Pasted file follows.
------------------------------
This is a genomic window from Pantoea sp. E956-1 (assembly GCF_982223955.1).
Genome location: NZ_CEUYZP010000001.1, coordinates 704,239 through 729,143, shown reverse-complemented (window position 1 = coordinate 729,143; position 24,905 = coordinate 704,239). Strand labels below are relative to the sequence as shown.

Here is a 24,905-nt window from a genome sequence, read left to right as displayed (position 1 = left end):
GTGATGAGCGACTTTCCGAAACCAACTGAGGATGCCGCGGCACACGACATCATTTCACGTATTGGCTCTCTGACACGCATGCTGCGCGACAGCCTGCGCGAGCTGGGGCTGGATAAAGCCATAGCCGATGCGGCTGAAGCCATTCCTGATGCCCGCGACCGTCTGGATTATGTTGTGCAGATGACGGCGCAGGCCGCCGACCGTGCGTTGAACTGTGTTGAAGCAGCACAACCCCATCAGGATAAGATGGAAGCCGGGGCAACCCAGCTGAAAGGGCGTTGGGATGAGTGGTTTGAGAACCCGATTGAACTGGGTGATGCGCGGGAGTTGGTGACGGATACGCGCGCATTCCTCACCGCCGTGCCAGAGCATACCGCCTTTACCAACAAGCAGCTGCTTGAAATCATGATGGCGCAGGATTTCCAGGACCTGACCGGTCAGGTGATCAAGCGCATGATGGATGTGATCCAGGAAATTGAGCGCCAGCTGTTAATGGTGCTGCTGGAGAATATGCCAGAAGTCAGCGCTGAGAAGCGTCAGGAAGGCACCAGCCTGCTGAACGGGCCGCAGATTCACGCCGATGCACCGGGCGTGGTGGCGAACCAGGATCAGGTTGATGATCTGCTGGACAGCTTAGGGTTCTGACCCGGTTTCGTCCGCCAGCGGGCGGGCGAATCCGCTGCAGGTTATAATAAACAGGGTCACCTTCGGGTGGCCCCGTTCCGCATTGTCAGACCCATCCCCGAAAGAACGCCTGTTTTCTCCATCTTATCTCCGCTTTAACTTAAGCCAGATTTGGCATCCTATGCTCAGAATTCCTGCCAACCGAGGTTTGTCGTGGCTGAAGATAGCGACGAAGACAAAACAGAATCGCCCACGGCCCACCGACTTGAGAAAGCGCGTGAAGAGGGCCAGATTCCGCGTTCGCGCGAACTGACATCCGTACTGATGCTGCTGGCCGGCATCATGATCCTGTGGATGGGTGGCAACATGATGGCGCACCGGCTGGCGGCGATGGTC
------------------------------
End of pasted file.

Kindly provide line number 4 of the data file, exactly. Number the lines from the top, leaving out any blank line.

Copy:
GTGATGAGCGACTTTCCGAAACCAACTGAGGATGCCGCGGCACACGACATCATTTCACGTATTGGCTCTCTGACACGCATGCTGCGCGACAGCCTGCGCGAGCTGGGGCTGGATAAAGCCATAGCCGATGCGGCTGAAGCCATTCCTGATGCCCGCGACCGTCTGGATTATGTTGTGCAGATGACGGCGCAGGCCGCCGACCGTGCGTTGAACTGTGTTGAAGCAGCACAACCCCATCAGGATAAGATGGAAGCCGGGGCAACCCAGCTGAAAGGGCGTTGGGATGAGTGGTTTGAGAACCCGATTGAACTGGGTGATGCGCGGGAGTTGGTGACGGATACGCGCGCATTCCTCACCGCCGTGCCAGAGCATACCGCCTTTACCAACAAGCAGCTGCTTGAAATCATGATGGCGCAGGATTTCCAGGACCTGACCGGTCAGGTGATCAAGCGCATGATGGATGTGATCCAGGAAATTGAGCGCCAGCTGTTAATGGTGCTGCTGGAGAATATGCCAGAAGTCAGCGCTGAGAAGCGTCAGGAAGGCACCAGCCTGCTGAACGGGCCGCAGATTCACGCCGATGCACCGGGCGTGGTGGCGAACCAGGATCAGGTTGATGATCTGCTGGACAGCTTAGGGTTCTGACCCGGTTTCGTCCGCCAGCGGGCGGGCGAATCCGCTGCAGGTTATAATAAACAGGGTCACCTTCGGGTGGCCCCGTTCCGCATTGTCAGACCCATCCCCGAAAGAACGCCTGTTTTCTCCATCTTATCTCCGCTTTAACTTAAGCCAGATTTGGCATCCTATGCTCAGAATTCCTGCCAACCGAGGTTTGTCGTGGCTGAAGATAGCGACGAAGACAAAACAGAATCGCCCACGGCCCACCGACTTGAGAAAGCGCGTGAAGAGGGCCAGATTCCGCGTTCGCGCGAACTGACATCCGTACTGATGCTGCTGGCCGGCATCATGATCCTGTGGATGGGTGGCAACATGATGGCGCACCGGCTGGCGGCGATGGTC